Six women standing in front of a white wall

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THERE are some things in life which unite us all - and the need for touch is one of them. A warm hug, the gentle clasp of a hand or stroke of the hair - gestures which take seconds to perform but can stay with us forever. Touch, and our psychological need for it, lies at the centre of this life-affirming show.

Already a hit in their native Australia, Little Dove Theatre Art blend Japanese Butoh with performance art. The show's title, while factually correct, is only half the story. Six women do indeed stand in front of a white wall, tucked away in a disused basement in C soco. In these humble surroundings, the performers line up behind a sign saying "Please Do Touch".

Dressed in pretty pink frocks, with wild hair and make-up, they are the epitome of vulnerability and longing. The more time that passes, the more angst-ridden the women become. Until finally, somebody in the audience plucks up the courage to comply with the signage.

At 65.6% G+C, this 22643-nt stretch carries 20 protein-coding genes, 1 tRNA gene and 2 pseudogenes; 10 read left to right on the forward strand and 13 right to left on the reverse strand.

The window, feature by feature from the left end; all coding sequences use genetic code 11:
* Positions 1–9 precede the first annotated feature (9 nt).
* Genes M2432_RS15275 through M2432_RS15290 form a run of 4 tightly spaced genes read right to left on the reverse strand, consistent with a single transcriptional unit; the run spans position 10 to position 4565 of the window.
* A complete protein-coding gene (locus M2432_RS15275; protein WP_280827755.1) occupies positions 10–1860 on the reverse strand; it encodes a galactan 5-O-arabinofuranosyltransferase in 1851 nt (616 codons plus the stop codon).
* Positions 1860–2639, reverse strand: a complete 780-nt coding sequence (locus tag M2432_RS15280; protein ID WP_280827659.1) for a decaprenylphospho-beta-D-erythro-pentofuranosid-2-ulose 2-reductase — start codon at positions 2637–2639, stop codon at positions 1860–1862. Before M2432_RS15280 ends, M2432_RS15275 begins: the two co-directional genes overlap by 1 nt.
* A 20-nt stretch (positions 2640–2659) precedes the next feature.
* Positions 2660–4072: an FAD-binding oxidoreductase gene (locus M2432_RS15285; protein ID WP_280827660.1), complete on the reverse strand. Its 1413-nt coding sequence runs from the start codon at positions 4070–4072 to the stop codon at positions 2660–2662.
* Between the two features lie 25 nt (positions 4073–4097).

At the merest stroke of her hand the first woman lights up, and her posture transforms as if a lifeforce has passed through her. Slowly, other members of the audience venture forth, until all six women are in receipt of hugs, strokes and caresses. Such a display of contact between strangers is incredibly moving, and more than one member of the audience (myself included) leaves the theatre wiping away tears.

Makers of performance art often forget when to stop, dragging out their work until you've lost the will to live. At 30 minutes, Six Women Standing In Front Of A White Wall is the perfect length. We are given just enough time to engage with the characters, before the lights go down, maximising the effect.

The underlying message of the show is that in the age of texting and e-mail, human touch is often neglected. This beautiful show reminds us that we must not let that happen.

Until 27 August. Today 1pm and 6pm